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Pediatr Infect Dis J. 2003 Jun;22(6):509-15.

Can acute otitis media caused by Haemophilus influenzae be distinguished from that caused by Streptococcus pneumoniae?

Author information

1
Pediatric Infectious Disease Unit, Soroka University Medical Center and Faculty of Health Sciences, Ben-Gurion University of the Negev, Beer-Sheva, Israel.

Abstract

BACKGROUND:

Previous limited data suggest that acute otitis media (AOM) caused by Streptococcus pneumoniae can present as a more severe disease than that caused by Haemophilus influenzae or Moraxella catarrhalis, as expressed by both tympanic membrane and systemic findings.

OBJECTIVES:

To evaluate the severity of disease and impact of various pathogens, age, disease history and previous antibiotic therapy in children with AOM by using a comprehensive clinical/otologic score.

PATIENTS AND METHODS:

The study group consisted of 372 children ages 3 to 36 months with AOM seen at the pediatric emergency room during 1996 through 2001. All patients had tympanocentesis and middle ear fluid culture performed at enrollment. Clinical status was determined by a clinical/otologic score evaluating severity (0 = absent to 3 = severe) of tympanic membrane findings (redness and bulging) and patient's fever, irritability and ear tugging. Maximal severity score was 15.

RESULTS:

There were 138 (37%) H. influenzae, 76 (21%) S. pneumoniae, 64 (17%) mixed infections (H. influenzae + S. pneumoniae) and 94 (25%) culture-negative cases. The overall clinical/otologic score was higher in culture-positive than in culture-negative patients (9.27 +/- 2.75 vs.8.38 +/- 3.08, P = 0.01). When analyzed by age groups, this difference was significant only for the youngest age group (3 to 6 months, P = 0.05). The severity scores for AOM caused by H. influenzae and S. pneumoniae were significantly higher than in the culture-negative AOM when tympanic membrane redness and bulging were analyzed separately. No differences were recorded in clinical/otologic scores between different pathogens (9.49 +/- 2.86, 9.03 +/- 2.72 and 9.09 +/- 2.54 for H. influenzae, S. pneumoniae and H. influenzae + S. pneumoniae, respectively). The mean clinical/otologic score was higher in culture-positive than in culture-negative patients without relationship to previous antibiotic treatment or number of previous AOM episodes.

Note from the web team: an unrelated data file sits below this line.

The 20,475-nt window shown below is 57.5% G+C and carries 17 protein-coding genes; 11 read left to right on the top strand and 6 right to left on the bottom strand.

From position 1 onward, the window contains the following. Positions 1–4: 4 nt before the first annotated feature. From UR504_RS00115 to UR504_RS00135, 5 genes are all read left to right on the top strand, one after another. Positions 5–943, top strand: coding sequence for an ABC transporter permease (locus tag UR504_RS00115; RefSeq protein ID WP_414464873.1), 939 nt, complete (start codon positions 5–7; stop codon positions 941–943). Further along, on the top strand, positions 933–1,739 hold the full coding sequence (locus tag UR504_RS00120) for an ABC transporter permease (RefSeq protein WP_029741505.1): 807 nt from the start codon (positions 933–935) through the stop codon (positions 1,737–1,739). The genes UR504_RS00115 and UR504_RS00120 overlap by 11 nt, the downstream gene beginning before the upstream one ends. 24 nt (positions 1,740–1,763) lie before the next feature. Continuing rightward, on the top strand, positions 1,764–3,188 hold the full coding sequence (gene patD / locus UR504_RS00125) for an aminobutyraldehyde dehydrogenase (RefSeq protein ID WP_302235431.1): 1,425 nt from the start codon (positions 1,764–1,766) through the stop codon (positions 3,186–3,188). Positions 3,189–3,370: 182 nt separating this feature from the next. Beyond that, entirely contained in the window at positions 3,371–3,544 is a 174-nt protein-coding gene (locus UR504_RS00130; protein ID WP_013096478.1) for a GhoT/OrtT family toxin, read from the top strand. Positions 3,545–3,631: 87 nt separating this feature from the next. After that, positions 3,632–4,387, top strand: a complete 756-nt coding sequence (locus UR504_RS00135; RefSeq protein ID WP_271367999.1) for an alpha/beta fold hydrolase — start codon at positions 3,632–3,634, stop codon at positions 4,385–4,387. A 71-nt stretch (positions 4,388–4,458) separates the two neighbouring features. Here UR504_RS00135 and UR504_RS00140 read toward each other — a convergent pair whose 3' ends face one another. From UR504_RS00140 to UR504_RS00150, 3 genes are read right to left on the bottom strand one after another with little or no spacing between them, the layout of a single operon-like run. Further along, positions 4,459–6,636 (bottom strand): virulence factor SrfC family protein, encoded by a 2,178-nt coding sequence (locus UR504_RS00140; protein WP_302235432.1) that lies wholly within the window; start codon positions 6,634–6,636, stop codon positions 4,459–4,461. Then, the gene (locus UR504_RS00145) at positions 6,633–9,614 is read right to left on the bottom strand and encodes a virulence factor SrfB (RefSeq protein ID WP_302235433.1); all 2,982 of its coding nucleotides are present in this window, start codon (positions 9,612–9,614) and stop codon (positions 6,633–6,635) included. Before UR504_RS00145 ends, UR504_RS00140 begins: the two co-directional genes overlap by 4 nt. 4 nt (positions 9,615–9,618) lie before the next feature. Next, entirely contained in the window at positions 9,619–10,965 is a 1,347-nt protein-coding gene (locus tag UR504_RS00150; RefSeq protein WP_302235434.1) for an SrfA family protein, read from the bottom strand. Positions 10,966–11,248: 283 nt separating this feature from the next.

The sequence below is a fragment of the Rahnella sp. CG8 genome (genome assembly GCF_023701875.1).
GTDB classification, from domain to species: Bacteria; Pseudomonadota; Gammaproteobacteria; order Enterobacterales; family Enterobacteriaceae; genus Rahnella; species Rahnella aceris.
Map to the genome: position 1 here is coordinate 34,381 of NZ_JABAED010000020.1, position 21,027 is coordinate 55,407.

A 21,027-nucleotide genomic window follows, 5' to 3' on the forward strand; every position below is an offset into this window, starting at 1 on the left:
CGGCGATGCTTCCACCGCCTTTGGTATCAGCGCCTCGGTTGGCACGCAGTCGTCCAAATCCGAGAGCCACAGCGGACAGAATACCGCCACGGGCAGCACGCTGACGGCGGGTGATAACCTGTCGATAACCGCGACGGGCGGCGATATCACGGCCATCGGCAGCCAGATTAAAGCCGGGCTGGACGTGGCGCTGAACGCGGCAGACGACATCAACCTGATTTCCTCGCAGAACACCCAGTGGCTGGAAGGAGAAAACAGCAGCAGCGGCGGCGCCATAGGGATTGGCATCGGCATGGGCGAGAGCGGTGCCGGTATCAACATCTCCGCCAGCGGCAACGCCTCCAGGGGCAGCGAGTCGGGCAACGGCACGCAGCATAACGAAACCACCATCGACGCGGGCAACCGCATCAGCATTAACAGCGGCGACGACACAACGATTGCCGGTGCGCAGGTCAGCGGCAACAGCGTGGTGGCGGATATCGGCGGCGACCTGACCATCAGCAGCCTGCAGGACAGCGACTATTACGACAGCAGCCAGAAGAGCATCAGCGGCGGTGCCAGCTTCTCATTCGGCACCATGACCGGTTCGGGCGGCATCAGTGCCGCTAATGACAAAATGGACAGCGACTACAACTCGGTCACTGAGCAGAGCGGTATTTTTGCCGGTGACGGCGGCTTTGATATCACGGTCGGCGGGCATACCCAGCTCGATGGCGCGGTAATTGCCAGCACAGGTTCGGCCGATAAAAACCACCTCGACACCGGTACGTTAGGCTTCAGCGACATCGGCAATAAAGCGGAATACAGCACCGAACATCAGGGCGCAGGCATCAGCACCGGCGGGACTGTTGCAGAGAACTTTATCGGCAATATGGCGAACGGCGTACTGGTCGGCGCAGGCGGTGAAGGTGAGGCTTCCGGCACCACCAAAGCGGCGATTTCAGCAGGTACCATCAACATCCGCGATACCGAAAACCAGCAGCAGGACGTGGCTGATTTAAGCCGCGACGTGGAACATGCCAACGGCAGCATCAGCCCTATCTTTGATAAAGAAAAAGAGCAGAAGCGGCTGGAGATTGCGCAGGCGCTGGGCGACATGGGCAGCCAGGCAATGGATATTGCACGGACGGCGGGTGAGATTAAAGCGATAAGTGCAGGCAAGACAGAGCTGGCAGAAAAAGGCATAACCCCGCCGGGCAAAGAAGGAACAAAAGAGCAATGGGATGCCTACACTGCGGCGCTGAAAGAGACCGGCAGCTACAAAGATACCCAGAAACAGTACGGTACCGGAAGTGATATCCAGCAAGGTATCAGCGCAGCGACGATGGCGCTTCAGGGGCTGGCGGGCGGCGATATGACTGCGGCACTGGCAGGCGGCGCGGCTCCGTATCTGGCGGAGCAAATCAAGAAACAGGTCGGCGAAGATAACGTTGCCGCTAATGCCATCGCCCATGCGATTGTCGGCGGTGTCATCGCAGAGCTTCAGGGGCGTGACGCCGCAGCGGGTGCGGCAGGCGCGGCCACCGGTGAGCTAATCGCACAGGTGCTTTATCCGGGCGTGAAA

CONCLUSIONS:

(1) The clinical/otologic score of culture-positive young infants was higher than that of culture-negative infants; (2) the severity of tympanic membrane redness and bulging were the most indicative factors discriminating between a bacterial and nonbacterial etiology of AOM; and (3) the use of a clinical/otologic score could not discriminate among various bacterial etiologies of AOM.

[Indexed for MEDLINE]

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